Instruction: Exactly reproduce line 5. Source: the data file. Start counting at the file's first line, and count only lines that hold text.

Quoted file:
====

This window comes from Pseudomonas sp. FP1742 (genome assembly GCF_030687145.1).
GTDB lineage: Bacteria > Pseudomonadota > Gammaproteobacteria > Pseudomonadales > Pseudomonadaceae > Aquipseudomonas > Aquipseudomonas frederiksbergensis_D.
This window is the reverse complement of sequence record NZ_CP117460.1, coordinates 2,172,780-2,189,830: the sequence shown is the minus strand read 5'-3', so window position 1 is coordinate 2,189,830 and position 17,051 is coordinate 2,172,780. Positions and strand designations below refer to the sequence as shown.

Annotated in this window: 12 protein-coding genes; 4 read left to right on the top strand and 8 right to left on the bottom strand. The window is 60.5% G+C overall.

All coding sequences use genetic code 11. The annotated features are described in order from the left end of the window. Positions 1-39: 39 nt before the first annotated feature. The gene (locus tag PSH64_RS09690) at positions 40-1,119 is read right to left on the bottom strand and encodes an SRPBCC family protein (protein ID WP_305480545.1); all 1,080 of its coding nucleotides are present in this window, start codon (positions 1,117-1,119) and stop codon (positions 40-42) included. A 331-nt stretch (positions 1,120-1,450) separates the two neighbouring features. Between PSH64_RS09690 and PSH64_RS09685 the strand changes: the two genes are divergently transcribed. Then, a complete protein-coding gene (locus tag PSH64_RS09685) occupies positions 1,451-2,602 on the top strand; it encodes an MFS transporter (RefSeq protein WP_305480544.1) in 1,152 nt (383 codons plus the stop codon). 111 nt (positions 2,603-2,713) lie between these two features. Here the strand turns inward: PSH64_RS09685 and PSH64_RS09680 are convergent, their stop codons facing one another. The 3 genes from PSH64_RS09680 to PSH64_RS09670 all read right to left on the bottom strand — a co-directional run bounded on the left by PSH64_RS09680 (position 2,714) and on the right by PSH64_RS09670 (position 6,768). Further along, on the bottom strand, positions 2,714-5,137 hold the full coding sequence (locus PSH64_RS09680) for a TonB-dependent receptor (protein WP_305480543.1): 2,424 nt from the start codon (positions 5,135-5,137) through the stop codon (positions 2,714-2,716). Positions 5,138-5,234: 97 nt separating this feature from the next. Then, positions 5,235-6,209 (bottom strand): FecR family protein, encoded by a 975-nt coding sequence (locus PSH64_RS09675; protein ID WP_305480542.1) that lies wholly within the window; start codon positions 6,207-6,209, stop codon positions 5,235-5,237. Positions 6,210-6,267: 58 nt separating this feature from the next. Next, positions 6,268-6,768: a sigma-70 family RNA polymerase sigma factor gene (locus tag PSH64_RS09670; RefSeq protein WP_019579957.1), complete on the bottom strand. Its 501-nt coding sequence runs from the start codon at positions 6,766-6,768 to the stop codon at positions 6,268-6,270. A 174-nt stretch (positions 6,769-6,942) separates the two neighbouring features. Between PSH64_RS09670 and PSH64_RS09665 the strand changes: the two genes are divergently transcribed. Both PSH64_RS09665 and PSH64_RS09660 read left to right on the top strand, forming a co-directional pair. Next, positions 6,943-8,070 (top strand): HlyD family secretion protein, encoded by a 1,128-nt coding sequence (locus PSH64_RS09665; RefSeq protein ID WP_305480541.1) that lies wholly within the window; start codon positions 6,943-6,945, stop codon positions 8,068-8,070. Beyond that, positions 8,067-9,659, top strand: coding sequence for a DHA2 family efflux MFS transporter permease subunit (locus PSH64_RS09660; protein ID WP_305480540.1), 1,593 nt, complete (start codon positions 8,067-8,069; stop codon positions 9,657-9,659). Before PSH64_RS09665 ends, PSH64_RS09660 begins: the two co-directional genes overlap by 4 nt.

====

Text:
All coding sequences use genetic code 11. The annotated features are described in order from the left end of the window. Positions 1-39: 39 nt before the first annotated feature. The gene (locus tag PSH64_RS09690) at positions 40-1,119 is read right to left on the bottom strand and encodes an SRPBCC family protein (protein ID WP_305480545.1); all 1,080 of its coding nucleotides are present in this window, start codon (positions 1,117-1,119) and stop codon (positions 40-42) included. A 331-nt stretch (positions 1,120-1,450) separates the two neighbouring features. Between PSH64_RS09690 and PSH64_RS09685 the strand changes: the two genes are divergently transcribed. Then, a complete protein-coding gene (locus tag PSH64_RS09685) occupies positions 1,451-2,602 on the top strand; it encodes an MFS transporter (RefSeq protein WP_305480544.1) in 1,152 nt (383 codons plus the stop codon). 111 nt (positions 2,603-2,713) lie between these two features. Here the strand turns inward: PSH64_RS09685 and PSH64_RS09680 are convergent, their stop codons facing one another. The 3 genes from PSH64_RS09680 to PSH64_RS09670 all read right to left on the bottom strand — a co-directional run bounded on the left by PSH64_RS09680 (position 2,714) and on the right by PSH64_RS09670 (position 6,768). Further along, on the bottom strand, positions 2,714-5,137 hold the full coding sequence (locus PSH64_RS09680) for a TonB-dependent receptor (protein WP_305480543.1): 2,424 nt from the start codon (positions 5,135-5,137) through the stop codon (positions 2,714-2,716). Positions 5,138-5,234: 97 nt separating this feature from the next. Then, positions 5,235-6,209 (bottom strand): FecR family protein, encoded by a 975-nt coding sequence (locus PSH64_RS09675; protein ID WP_305480542.1) that lies wholly within the window; start codon positions 6,207-6,209, stop codon positions 5,235-5,237. Positions 6,210-6,267: 58 nt separating this feature from the next. Next, positions 6,268-6,768: a sigma-70 family RNA polymerase sigma factor gene (locus tag PSH64_RS09670; RefSeq protein WP_019579957.1), complete on the bottom strand. Its 501-nt coding sequence runs from the start codon at positions 6,766-6,768 to the stop codon at positions 6,268-6,270. A 174-nt stretch (positions 6,769-6,942) separates the two neighbouring features. Between PSH64_RS09670 and PSH64_RS09665 the strand changes: the two genes are divergently transcribed. Both PSH64_RS09665 and PSH64_RS09660 read left to right on the top strand, forming a co-directional pair. Next, positions 6,943-8,070 (top strand): HlyD family secretion protein, encoded by a 1,128-nt coding sequence (locus PSH64_RS09665; RefSeq protein ID WP_305480541.1) that lies wholly within the window; start codon positions 6,943-6,945, stop codon positions 8,068-8,070. Beyond that, positions 8,067-9,659, top strand: coding sequence for a DHA2 family efflux MFS transporter permease subunit (locus PSH64_RS09660; protein ID WP_305480540.1), 1,593 nt, complete (start codon positions 8,067-8,069; stop codon positions 9,657-9,659). Before PSH64_RS09665 ends, PSH64_RS09660 begins: the two co-directional genes overlap by 4 nt.